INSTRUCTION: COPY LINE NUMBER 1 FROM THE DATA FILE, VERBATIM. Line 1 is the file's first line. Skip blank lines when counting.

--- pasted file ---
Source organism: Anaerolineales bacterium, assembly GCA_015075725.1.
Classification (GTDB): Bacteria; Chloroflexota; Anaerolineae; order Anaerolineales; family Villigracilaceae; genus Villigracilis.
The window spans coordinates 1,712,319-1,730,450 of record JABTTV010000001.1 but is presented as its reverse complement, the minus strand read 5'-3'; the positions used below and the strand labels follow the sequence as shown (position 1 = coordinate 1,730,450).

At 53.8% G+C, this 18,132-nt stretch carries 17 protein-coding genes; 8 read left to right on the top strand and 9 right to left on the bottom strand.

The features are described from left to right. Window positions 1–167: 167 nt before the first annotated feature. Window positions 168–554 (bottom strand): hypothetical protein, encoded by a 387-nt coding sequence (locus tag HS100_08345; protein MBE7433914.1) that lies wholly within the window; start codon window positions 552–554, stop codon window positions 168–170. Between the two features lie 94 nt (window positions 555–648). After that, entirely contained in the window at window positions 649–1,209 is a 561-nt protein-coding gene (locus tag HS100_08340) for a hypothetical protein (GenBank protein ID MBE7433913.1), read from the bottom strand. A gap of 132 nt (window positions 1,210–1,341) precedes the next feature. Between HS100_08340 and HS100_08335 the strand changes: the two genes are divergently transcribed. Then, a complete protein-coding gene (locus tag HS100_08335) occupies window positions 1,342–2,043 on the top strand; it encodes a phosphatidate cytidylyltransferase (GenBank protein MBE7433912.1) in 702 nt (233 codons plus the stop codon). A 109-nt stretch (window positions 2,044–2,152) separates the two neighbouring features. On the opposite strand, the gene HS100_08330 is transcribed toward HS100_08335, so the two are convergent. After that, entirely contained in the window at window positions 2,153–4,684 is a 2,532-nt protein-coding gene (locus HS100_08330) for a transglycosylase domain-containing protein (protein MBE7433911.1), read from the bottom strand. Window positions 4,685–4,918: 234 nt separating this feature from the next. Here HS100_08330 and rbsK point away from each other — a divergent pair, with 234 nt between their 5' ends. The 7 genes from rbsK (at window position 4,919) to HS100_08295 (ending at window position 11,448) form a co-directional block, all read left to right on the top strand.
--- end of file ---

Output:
Source organism: Anaerolineales bacterium, assembly GCA_015075725.1.